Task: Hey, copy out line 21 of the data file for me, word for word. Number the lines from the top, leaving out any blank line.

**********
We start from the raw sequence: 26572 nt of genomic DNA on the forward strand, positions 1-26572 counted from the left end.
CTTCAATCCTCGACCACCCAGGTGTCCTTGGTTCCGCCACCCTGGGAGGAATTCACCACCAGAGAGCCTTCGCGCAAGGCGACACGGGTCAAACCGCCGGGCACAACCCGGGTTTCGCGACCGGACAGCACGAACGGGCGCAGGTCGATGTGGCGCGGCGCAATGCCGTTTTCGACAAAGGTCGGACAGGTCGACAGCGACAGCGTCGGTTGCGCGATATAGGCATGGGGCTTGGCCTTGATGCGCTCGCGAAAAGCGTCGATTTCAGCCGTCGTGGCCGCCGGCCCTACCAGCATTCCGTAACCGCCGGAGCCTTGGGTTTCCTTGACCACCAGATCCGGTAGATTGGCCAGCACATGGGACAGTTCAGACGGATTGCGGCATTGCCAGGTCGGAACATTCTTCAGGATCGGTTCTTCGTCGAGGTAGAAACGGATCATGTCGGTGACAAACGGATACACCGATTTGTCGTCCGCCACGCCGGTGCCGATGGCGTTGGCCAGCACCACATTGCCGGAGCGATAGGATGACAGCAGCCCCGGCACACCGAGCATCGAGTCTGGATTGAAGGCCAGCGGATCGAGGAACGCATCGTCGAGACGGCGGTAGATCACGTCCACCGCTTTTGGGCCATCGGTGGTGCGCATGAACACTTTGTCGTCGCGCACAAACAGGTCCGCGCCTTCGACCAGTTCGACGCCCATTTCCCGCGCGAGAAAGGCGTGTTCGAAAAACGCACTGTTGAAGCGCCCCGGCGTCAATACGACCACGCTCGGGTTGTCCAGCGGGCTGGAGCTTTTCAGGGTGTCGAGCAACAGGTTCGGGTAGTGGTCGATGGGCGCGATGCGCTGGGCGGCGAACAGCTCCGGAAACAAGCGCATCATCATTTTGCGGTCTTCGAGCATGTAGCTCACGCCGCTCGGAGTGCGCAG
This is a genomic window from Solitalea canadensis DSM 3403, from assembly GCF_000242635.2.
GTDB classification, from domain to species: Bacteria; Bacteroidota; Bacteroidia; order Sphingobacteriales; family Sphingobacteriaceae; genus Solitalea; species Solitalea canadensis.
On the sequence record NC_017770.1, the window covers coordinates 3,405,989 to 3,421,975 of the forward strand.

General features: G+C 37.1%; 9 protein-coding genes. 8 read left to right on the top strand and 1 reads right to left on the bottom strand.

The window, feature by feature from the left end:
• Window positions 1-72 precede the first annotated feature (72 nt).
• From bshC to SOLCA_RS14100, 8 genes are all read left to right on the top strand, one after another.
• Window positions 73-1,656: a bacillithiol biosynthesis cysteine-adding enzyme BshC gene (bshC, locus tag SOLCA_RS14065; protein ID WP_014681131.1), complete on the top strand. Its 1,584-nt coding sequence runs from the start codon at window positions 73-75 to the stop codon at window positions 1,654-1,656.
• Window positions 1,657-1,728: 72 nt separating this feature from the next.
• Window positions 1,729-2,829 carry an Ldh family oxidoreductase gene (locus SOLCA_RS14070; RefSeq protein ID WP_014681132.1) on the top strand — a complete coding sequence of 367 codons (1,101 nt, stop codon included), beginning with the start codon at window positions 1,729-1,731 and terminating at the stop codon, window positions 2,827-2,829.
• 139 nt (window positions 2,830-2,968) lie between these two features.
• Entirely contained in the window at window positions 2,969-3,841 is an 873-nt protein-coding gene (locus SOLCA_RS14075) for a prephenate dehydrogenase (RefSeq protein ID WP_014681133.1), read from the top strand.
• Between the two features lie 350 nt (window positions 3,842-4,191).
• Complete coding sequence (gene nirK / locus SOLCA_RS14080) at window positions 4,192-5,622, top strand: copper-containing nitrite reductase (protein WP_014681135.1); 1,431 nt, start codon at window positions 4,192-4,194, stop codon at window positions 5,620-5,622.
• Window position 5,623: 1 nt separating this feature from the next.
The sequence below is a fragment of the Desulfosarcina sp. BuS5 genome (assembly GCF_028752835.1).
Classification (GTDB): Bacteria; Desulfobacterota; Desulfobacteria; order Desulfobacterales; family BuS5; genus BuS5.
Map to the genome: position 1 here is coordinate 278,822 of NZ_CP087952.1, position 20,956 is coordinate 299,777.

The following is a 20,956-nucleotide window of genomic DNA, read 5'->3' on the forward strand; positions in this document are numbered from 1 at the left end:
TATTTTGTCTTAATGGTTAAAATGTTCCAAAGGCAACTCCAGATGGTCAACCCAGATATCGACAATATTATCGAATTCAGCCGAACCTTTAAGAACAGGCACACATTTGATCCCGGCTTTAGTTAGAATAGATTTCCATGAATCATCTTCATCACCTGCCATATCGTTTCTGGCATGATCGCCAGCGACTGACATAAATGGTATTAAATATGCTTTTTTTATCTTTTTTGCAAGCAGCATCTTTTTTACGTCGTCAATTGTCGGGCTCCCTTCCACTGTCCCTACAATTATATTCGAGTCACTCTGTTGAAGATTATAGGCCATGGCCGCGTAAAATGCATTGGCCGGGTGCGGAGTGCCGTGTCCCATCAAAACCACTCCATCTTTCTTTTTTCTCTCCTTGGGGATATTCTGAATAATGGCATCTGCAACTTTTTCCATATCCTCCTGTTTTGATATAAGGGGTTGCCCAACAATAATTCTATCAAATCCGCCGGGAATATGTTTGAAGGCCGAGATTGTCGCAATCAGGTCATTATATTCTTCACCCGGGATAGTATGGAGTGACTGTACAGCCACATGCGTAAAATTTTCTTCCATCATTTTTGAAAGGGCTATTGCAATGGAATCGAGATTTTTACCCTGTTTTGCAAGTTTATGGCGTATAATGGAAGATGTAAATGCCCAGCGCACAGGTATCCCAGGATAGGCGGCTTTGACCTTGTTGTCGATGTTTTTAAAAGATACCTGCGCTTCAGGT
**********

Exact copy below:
The following is a 20,956-nucleotide window of genomic DNA, read 5'->3' on the forward strand; positions in this document are numbered from 1 at the left end: